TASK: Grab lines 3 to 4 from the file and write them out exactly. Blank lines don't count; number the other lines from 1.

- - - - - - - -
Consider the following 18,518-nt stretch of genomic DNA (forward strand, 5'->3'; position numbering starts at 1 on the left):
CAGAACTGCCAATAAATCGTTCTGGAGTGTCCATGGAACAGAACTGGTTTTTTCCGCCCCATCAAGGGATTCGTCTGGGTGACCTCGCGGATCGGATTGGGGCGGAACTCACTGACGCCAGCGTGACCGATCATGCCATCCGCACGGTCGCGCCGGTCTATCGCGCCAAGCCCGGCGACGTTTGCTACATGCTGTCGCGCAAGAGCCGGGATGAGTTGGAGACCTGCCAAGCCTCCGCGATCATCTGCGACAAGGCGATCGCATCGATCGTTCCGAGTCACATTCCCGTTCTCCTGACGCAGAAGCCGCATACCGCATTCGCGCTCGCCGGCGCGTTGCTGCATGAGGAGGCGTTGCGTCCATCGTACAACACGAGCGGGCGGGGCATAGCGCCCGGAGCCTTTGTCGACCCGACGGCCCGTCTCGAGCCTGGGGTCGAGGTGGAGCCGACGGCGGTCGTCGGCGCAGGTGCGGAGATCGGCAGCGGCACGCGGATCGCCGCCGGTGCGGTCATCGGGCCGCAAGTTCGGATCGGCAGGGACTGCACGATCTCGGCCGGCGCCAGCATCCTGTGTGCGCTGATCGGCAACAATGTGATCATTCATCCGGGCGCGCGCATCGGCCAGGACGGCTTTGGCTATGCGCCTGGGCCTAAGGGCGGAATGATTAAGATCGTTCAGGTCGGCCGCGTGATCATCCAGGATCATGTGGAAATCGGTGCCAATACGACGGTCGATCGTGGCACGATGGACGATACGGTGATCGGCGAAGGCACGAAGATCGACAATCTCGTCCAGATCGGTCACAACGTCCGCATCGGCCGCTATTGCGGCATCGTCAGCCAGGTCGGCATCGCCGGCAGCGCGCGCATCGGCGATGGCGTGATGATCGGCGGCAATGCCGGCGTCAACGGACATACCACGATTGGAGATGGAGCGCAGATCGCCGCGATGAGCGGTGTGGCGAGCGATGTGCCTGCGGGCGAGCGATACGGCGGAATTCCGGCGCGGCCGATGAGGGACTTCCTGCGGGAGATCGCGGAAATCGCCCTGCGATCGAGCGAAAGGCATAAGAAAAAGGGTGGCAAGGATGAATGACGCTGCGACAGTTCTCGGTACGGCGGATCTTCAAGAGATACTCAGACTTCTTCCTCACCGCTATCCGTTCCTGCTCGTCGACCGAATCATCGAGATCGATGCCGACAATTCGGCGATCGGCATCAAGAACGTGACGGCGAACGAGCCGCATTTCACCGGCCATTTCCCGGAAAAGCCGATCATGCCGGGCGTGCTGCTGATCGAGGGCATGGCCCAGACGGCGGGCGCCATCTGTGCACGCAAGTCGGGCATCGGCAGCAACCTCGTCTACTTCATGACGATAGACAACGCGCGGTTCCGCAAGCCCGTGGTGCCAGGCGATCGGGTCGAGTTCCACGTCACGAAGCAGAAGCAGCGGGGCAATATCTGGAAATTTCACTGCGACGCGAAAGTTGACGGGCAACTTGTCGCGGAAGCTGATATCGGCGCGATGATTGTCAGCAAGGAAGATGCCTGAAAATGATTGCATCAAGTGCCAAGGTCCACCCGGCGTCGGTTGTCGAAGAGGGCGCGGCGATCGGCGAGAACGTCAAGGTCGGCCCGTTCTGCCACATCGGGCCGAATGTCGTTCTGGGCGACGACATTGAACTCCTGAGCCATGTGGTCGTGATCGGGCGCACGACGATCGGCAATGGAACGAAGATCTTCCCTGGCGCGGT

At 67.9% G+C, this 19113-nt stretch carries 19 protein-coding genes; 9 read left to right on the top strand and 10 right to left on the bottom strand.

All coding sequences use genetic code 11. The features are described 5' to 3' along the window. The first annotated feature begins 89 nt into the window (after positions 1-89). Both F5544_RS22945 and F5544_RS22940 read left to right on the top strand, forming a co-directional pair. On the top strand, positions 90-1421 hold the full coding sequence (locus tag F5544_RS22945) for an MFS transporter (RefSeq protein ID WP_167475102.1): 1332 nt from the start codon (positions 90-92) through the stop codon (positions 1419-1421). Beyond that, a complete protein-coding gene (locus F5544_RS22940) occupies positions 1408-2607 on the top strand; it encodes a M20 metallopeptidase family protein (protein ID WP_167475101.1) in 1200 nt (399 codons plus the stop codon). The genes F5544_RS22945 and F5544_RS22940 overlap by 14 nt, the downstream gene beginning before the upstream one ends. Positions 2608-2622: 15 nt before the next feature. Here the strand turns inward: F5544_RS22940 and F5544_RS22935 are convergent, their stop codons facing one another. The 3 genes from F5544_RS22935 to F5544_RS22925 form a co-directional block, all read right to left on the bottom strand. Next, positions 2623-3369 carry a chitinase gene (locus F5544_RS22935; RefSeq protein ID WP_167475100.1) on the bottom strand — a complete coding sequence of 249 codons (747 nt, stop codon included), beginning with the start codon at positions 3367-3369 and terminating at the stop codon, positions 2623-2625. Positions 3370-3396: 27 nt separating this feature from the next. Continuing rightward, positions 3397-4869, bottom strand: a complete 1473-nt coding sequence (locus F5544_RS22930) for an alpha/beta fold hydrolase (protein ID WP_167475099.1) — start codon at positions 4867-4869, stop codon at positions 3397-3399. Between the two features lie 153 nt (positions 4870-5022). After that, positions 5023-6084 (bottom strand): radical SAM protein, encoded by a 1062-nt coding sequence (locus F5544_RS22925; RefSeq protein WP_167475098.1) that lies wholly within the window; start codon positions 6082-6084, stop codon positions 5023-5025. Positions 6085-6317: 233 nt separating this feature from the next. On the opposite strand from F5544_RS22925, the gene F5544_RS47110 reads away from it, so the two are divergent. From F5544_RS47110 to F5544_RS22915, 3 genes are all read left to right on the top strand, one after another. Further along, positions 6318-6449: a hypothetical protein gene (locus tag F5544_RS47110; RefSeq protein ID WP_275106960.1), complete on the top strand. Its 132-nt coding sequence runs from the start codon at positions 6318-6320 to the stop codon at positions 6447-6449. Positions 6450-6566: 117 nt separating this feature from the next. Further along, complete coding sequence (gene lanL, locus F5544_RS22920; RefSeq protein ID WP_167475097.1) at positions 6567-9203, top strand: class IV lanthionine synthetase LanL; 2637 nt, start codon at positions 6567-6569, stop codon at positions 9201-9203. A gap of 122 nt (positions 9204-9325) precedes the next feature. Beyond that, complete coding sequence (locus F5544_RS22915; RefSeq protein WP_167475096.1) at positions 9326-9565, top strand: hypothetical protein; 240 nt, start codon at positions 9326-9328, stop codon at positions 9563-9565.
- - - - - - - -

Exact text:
At 67.9% G+C, this 19113-nt stretch carries 19 protein-coding genes; 9 read left to right on the top strand and 10 right to left on the bottom strand.

All coding sequences use genetic code 11. The features are described 5' to 3' along the window. The first annotated feature begins 89 nt into the window (after positions 1-89). Both F5544_RS22945 and F5544_RS22940 read left to right on the top strand, forming a co-directional pair. On the top strand, positions 90-1421 hold the full coding sequence (locus tag F5544_RS22945) for an MFS transporter (RefSeq protein ID WP_167475102.1): 1332 nt from the start codon (positions 90-92) through the stop codon (positions 1419-1421). Beyond that, a complete protein-coding gene (locus F5544_RS22940) occupies positions 1408-2607 on the top strand; it encodes a M20 metallopeptidase family protein (protein ID WP_167475101.1) in 1200 nt (399 codons plus the stop codon). The genes F5544_RS22945 and F5544_RS22940 overlap by 14 nt, the downstream gene beginning before the upstream one ends. Positions 2608-2622: 15 nt before the next feature. Here the strand turns inward: F5544_RS22940 and F5544_RS22935 are convergent, their stop codons facing one another. The 3 genes from F5544_RS22935 to F5544_RS22925 form a co-directional block, all read right to left on the bottom strand. Next, positions 2623-3369 carry a chitinase gene (locus F5544_RS22935; RefSeq protein ID WP_167475100.1) on the bottom strand — a complete coding sequence of 249 codons (747 nt, stop codon included), beginning with the start codon at positions 3367-3369 and terminating at the stop codon, positions 2623-2625. Positions 3370-3396: 27 nt separating this feature from the next. Continuing rightward, positions 3397-4869, bottom strand: a complete 1473-nt coding sequence (locus F5544_RS22930) for an alpha/beta fold hydrolase (protein ID WP_167475099.1) — start codon at positions 4867-4869, stop codon at positions 3397-3399. Between the two features lie 153 nt (positions 4870-5022). After that, positions 5023-6084 (bottom strand): radical SAM protein, encoded by a 1062-nt coding sequence (locus F5544_RS22925; RefSeq protein WP_167475098.1) that lies wholly within the window; start codon positions 6082-6084, stop codon positions 5023-5025. Positions 6085-6317: 233 nt separating this feature from the next. On the opposite strand from F5544_RS22925, the gene F5544_RS47110 reads away from it, so the two are divergent. From F5544_RS47110 to F5544_RS22915, 3 genes are all read left to right on the top strand, one after another. Further along, positions 6318-6449: a hypothetical protein gene (locus tag F5544_RS47110; RefSeq protein ID WP_275106960.1), complete on the top strand. Its 132-nt coding sequence runs from the start codon at positions 6318-6320 to the stop codon at positions 6447-6449. Positions 6450-6566: 117 nt separating this feature from the next. Further along, complete coding sequence (gene lanL, locus F5544_RS22920; RefSeq protein ID WP_167475097.1) at positions 6567-9203, top strand: class IV lanthionine synthetase LanL; 2637 nt, start codon at positions 6567-6569, stop codon at positions 9201-9203. A gap of 122 nt (positions 9204-9325) precedes the next feature. Beyond that, complete coding sequence (locus F5544_RS22915; RefSeq protein WP_167475096.1) at positions 9326-9565, top strand: hypothetical protein; 240 nt, start codon at positions 9326-9328, stop codon at positions 9563-9565.